Latin Name : Stevia Rebaudiana
The sweetness ratio is 1:5 which means that 1kg packet is equivalent to 5kg of sugar!
Stevia rebaudiana Bertoni, is an herb in the chrysanthemum family that is native to parts of South America. Stevia is an intensely sweet-tasting plant that has been used to sweeten beverages and make tea since the 16th century.
The sweet taste of stevia is because of the presence of the two unique glycosides, stevioside and rebaudioside.
Rebaudioside A is widely consumed as a sugar alternative that can be mixed with other sweet natural products, such as honey. It is heat stable and can be used for cooking and baking. Our Rebaudioside A powder is standardized to contain at least 99% purity and has a sweet, clean taste, with no undesirable features or unpleasant after taste.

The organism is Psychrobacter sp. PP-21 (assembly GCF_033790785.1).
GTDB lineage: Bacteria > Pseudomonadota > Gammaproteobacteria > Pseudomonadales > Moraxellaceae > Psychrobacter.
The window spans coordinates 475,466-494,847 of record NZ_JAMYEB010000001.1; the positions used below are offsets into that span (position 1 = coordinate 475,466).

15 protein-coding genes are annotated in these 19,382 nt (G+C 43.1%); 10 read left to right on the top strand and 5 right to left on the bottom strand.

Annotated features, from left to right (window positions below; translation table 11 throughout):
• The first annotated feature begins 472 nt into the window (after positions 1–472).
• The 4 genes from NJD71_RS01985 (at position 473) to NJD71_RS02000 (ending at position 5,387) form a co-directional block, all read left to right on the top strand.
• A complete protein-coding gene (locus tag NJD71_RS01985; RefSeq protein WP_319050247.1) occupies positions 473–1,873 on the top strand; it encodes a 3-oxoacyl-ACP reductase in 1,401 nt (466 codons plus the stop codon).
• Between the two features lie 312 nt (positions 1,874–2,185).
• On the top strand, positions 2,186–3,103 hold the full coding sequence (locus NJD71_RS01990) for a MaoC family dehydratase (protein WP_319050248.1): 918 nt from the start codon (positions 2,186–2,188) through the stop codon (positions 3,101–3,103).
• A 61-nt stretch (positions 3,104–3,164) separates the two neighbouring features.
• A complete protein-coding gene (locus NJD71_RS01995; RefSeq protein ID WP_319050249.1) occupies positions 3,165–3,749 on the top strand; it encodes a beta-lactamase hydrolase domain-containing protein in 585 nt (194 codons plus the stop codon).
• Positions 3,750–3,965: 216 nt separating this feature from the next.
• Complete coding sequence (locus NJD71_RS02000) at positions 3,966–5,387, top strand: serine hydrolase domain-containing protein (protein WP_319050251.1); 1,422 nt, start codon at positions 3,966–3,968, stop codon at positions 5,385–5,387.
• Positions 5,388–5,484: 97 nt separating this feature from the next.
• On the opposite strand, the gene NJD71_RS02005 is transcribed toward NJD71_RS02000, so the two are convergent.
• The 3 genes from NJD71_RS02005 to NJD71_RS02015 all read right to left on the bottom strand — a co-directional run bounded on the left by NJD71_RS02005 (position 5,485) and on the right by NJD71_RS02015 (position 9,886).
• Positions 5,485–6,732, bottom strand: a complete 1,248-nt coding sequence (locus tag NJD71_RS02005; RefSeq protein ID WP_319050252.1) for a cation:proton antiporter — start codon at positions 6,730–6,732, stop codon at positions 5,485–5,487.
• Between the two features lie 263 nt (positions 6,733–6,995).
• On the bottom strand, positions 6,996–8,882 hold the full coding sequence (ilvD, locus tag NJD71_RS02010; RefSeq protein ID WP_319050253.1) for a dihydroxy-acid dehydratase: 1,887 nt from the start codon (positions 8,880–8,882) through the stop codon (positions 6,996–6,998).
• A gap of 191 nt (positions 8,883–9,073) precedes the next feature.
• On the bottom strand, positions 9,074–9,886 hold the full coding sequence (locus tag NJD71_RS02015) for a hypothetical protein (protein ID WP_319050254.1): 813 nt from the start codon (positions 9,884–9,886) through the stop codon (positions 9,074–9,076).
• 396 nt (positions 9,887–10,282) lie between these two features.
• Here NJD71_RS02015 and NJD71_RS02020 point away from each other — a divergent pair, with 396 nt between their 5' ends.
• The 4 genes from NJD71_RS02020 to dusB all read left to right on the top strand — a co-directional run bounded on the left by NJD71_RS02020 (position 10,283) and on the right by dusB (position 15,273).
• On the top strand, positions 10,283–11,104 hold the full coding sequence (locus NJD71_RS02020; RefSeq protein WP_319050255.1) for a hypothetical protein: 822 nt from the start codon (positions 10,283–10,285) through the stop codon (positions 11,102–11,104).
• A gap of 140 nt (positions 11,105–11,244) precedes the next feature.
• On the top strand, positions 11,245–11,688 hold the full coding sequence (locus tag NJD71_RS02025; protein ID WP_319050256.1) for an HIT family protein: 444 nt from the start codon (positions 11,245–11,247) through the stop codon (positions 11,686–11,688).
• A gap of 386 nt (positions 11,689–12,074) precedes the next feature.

Here are some of the most important Benefits of Stevia
Diabetes: There are many benefits of Stevia to diabetes sufferers. This natural sweetener can suppress glucose levels, significantly increase glucose tolerance and stabilise blood sugar levels.
Heart Health: Stevia contains compounds that act as diuretics, increasing urination, facilitating the excretion of excess sodium and relaxing the blood vessels. This results in less stress on the cardiovascular system and lower blood pressure, which protects the heart and reduces the chances of arteries hardening. This can help to prevent more serious conditions such as strokes and heart attacks.
Weight Loss: Replacing regular sugar with Stevia has many benefits to healthy weight loss. Not only does it increase energy and alertness, it has zero calorific value and zero glycaemic index (GI). It will help to curb sugar cravings and doesn’t spike the blood sugar like artificial and regular sweeteners.
Dental Health: Stevia prevents cavities because it does not contain “fermentable carbohydrates”. When specific bacteria that are present in the mouth meet with fermentable carbohydrates such as sugars and starches, the bacteria metabolises these carbohydrates into organic acids which will begin the erosion of enamel.